When I decided to go back to school to get my Masters in Business Administration, I had no idea what I was getting myself into.
There are two standardized tests for grad school, the GMAT and the GRE. For no particular reason I decided to take the GMAT. Once I registered for the test, I began to research and study what was involved.
I saw very quickly that there’s math on the GMAT. HARD math. Algebra and geometry and statistics and ratios. I hadn’t done anything harder than balance my check book in twenty odd years. I bought The Idiot’s Guide to Statistics, Accounting for Dummies, and a GMAT prep book, and proceeded to try to learn and relearn four years’ worth of math in about six months.
One Saturday, my family is watching a college football game and I’m holed up in the bedroom, trying to work my way through some math problems. My husband came in to find me crying my eyes out because I had come to the realization that I was stupid. I knew what the problems were asking, but I had no idea how to set up the math problem to get the answer. I was scared and frustrated and upset.
Standardized tests have come a long way since the days of the number two pencils and filling in bubbles. Now it’s computerized, and the test is set up so if you get an answer right, the next question is a bit harder, and if you get an answer wrong, the next question is a little easier. The test is designed to find your proficiency range. They also give you a preliminary, unofficial score at the end so you know immediately about how you did.
I failed it. I did well on the verbal and the essay, but I failed the math. I e-mailed the lady at the Executive Development Center I’d been working with, told her my score, acknowledged that it was below their minimum requirements, thanked her for her time, and wished her well.
She e-mailed me back, “Whoa whoa whoa! You have a WEALTH of work experience. Don’t count yourself out quite yet. Would you like to continue the process?”
I believe my exact words were, “Eek!”
I submitted my essay, had the interview with the dean, and got accepted. I had orientation, then came the first day of school. I thought I was a charlatan. I felt like I had bamboozled my way into the program, that I had pulled the wool over everyone’s eyes.
First day of class, Managerial Economics. No more paper and pen, we take notes on laptops now. I was furiously typing away the first day of class, taking notes on a funny story the professor was telling about how the Rothschilds cleaned up financially during the Napoleonic War because I had NO idea what he was going to test us on.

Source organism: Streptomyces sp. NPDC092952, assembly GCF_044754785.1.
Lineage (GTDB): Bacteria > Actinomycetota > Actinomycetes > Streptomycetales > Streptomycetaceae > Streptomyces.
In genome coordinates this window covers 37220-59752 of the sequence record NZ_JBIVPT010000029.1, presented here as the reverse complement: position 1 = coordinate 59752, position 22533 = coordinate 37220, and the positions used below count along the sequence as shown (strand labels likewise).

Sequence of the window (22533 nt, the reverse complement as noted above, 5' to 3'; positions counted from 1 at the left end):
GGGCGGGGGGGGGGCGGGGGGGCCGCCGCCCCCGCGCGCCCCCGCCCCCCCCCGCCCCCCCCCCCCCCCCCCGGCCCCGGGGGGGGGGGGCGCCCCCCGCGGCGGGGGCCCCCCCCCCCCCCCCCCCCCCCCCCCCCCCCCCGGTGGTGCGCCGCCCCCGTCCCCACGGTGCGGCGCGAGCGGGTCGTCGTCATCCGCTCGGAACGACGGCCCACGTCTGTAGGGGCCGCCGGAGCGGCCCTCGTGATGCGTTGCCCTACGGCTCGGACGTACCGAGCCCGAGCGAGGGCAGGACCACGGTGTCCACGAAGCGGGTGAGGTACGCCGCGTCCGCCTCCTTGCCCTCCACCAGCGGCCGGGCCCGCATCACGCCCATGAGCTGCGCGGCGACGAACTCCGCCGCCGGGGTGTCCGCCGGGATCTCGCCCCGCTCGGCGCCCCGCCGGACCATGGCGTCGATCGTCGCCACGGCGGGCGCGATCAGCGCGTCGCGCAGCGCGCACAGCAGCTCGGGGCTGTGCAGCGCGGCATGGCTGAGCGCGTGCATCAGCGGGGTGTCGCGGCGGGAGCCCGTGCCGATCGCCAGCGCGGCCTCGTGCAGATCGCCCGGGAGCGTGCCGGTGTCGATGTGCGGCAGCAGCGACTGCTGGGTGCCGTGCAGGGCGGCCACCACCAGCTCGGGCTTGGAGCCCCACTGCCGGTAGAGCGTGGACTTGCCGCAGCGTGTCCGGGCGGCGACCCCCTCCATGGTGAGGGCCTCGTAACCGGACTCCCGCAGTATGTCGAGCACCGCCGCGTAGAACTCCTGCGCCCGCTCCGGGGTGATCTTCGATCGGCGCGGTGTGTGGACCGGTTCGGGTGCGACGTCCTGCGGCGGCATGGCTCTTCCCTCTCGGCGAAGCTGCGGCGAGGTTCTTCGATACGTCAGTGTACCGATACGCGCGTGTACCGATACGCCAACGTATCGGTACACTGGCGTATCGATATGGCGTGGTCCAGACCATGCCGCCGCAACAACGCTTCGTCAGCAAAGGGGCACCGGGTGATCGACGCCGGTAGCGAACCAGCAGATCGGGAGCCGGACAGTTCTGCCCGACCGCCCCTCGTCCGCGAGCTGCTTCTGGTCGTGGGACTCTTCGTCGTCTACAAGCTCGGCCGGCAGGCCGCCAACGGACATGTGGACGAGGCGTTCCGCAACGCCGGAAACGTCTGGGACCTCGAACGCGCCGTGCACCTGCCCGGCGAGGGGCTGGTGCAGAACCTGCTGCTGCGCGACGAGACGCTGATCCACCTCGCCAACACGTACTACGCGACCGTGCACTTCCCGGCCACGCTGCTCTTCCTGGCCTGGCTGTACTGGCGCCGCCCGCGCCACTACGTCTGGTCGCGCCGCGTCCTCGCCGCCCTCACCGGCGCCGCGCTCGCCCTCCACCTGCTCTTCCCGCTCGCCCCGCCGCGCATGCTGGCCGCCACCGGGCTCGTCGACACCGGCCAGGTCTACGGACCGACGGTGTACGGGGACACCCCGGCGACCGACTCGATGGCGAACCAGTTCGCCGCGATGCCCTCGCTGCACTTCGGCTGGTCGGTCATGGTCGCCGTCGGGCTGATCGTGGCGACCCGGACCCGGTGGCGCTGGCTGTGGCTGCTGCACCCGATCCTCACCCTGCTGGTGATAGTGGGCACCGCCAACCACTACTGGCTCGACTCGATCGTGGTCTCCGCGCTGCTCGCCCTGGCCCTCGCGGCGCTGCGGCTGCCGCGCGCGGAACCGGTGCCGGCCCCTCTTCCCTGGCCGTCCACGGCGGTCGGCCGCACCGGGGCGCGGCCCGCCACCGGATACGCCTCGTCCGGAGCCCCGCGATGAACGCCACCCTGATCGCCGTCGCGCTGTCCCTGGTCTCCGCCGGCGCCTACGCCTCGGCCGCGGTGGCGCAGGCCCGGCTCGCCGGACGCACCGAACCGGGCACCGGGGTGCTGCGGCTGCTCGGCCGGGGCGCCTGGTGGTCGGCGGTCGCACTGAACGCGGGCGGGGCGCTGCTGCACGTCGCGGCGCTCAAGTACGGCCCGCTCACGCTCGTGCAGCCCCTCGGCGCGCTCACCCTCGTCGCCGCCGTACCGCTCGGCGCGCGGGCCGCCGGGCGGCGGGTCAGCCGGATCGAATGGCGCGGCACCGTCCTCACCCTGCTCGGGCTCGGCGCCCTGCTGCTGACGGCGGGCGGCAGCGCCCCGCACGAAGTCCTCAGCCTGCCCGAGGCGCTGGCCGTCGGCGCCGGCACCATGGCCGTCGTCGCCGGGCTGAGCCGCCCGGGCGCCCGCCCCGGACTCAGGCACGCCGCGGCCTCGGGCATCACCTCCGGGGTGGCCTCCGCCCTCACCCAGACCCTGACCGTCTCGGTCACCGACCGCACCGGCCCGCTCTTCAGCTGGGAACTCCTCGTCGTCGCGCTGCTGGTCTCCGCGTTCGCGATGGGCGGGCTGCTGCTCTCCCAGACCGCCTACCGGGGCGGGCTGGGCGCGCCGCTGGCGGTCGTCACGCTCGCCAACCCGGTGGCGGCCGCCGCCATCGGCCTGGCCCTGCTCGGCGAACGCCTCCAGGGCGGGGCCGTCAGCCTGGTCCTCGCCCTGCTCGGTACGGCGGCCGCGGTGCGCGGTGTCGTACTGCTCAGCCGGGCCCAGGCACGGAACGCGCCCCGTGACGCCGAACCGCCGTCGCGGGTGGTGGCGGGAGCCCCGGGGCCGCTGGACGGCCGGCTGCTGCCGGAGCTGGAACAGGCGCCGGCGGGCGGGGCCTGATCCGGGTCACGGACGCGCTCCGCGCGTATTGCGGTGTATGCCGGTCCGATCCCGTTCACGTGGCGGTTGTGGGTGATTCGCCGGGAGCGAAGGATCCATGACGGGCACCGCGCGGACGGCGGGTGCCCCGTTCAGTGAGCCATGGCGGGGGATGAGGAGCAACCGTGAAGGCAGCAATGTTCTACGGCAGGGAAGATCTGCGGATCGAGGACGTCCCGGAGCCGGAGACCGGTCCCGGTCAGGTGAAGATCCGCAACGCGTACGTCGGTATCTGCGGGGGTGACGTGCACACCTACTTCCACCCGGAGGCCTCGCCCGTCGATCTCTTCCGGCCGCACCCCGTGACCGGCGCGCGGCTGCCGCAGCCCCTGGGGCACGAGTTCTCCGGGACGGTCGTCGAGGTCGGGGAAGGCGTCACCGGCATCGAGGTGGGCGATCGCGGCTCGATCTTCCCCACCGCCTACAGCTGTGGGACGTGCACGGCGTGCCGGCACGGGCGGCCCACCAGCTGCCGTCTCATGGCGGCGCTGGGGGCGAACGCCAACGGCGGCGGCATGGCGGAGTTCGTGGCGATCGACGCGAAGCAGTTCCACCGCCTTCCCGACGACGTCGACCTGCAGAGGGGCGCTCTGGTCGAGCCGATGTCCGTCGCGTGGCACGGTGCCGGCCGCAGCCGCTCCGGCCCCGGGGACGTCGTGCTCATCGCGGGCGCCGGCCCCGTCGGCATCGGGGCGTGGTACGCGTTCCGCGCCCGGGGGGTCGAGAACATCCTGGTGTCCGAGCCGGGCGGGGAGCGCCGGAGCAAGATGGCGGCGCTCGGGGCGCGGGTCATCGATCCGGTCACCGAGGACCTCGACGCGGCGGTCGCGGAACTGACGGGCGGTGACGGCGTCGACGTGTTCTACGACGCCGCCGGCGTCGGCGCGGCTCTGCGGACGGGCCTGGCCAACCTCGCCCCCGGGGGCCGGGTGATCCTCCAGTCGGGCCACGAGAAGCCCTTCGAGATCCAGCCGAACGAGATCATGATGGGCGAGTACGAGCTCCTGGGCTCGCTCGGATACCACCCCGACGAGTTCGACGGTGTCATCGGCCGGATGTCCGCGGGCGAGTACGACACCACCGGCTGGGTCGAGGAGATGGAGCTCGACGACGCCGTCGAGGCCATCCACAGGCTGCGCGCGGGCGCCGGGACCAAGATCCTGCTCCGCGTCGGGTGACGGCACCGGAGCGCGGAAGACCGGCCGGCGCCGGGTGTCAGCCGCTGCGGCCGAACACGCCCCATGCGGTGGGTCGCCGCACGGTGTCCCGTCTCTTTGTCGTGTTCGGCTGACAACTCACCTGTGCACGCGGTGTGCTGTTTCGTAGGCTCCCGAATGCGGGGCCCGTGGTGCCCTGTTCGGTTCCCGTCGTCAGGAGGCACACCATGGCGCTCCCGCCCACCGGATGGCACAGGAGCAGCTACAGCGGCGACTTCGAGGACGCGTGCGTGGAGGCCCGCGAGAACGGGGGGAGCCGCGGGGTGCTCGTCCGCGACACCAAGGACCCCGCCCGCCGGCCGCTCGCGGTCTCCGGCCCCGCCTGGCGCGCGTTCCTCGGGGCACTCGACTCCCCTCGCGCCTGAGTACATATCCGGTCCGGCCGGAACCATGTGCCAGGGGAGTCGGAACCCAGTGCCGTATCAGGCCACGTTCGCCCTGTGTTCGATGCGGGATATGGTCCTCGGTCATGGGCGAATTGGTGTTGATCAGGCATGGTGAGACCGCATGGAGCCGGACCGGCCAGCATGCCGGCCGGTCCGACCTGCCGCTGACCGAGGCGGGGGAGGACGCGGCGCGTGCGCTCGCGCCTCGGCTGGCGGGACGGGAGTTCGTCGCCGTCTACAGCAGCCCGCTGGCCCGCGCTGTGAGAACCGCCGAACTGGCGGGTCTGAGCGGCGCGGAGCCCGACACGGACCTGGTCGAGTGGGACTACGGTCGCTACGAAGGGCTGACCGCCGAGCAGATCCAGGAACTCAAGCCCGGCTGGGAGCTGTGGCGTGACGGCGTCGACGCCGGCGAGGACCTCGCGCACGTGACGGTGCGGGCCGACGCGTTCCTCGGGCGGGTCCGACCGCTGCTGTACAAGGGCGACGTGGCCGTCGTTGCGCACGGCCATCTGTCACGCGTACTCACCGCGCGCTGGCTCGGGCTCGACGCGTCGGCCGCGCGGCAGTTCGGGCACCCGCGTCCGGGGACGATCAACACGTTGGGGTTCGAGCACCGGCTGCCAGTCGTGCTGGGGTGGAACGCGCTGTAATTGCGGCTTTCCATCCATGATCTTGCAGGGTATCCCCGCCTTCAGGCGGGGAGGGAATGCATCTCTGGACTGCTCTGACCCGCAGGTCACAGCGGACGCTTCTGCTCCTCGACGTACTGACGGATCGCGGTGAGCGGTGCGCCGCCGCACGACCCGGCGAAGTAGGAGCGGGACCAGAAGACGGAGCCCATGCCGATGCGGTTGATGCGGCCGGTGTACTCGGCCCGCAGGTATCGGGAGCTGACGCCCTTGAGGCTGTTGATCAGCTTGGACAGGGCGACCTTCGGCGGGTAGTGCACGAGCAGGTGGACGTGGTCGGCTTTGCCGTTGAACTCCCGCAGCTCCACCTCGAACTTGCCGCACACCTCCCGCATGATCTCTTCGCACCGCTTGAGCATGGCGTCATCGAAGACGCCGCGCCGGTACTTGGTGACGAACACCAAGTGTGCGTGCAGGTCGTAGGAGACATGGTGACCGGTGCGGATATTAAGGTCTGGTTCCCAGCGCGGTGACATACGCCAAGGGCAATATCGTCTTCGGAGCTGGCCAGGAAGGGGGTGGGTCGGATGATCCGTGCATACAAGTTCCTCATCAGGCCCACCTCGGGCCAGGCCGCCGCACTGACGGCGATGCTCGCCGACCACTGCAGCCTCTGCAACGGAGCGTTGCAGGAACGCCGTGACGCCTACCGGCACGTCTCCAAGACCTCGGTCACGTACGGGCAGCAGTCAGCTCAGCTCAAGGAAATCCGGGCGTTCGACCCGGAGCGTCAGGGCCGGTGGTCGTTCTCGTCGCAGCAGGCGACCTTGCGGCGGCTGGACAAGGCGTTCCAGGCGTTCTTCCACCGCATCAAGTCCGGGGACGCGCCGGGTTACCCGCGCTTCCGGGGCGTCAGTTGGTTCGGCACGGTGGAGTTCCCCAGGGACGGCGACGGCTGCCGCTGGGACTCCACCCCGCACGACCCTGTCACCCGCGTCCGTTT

There’s a book I read in high school, you may have heard of it, by Richard Adams, called Watership Down. You should read it, it’s a good book. It’s about rabbits. The rabbits have a saying…because you know, rabbits have their own language, called going tharn. Basically, it’s deer in the headlights. A rabbit is by the side of the road, a car comes roaring by, rabbit freezes up. The rabbit goes tharn.
I was going tharn the first day of class. I understood logically what the professor was talking about, supply and demand curves and price elasticity, but you throw a bunch of numbers at me and I had no idea where to start. During the break I’m on the patio, eating my banana, pacing back and forth, thinking I should just go in, shut down my laptop, and go home. I didn’t know what I was doing and pretty soon everyone would know I had bluffed my way into this program and I would be humiliated.
I realized that was a pretty drastic step, considering all the work I had done to get here, so I went back into class. Then a wonderful thing happened. We broke out into our study groups.
At orientation the university had assigned us study groups, to change each semester, with the idea being by the end of the program we would have worked with everyone in the program. I had two ladies and two young men in my study group. One gentleman worked in finance, the other was an engineer. We had to do some problems in the back of the book.
The first two were easy, true/false questions. The third one was a math problem. By this time I was sick of feeling stupid and thought, well, I might as well let everyone know I shouldn’t be here. I said, “I don’t know how to do this.”
The two young men both said at the same time, I’ll never forget this, because it saved me, “Just solve for zero.” I looked at the problem and said, “OOOOOOOOOHHHHHHHHHH!”
I drove home that night in a daze. I knew I had the support of my friends and family, but I learned that first day of school that I also was with a bunch of very smart people, and we could help each other. I didn’t have to do this by myself. I might be able to help them as they helped me. The other class that semester was Integrated Business Systems, and the three people in my study group in that class were all from Latin America and English was not their first language. They relied on me to help them with their portions of our group’s papers, with grammar and syntax and “you used this word, but the word you need is this.”
And that’s when I finally learned that it’s okay not to know something. You just have to be okay with asking for help. Chances are you’re going to get it.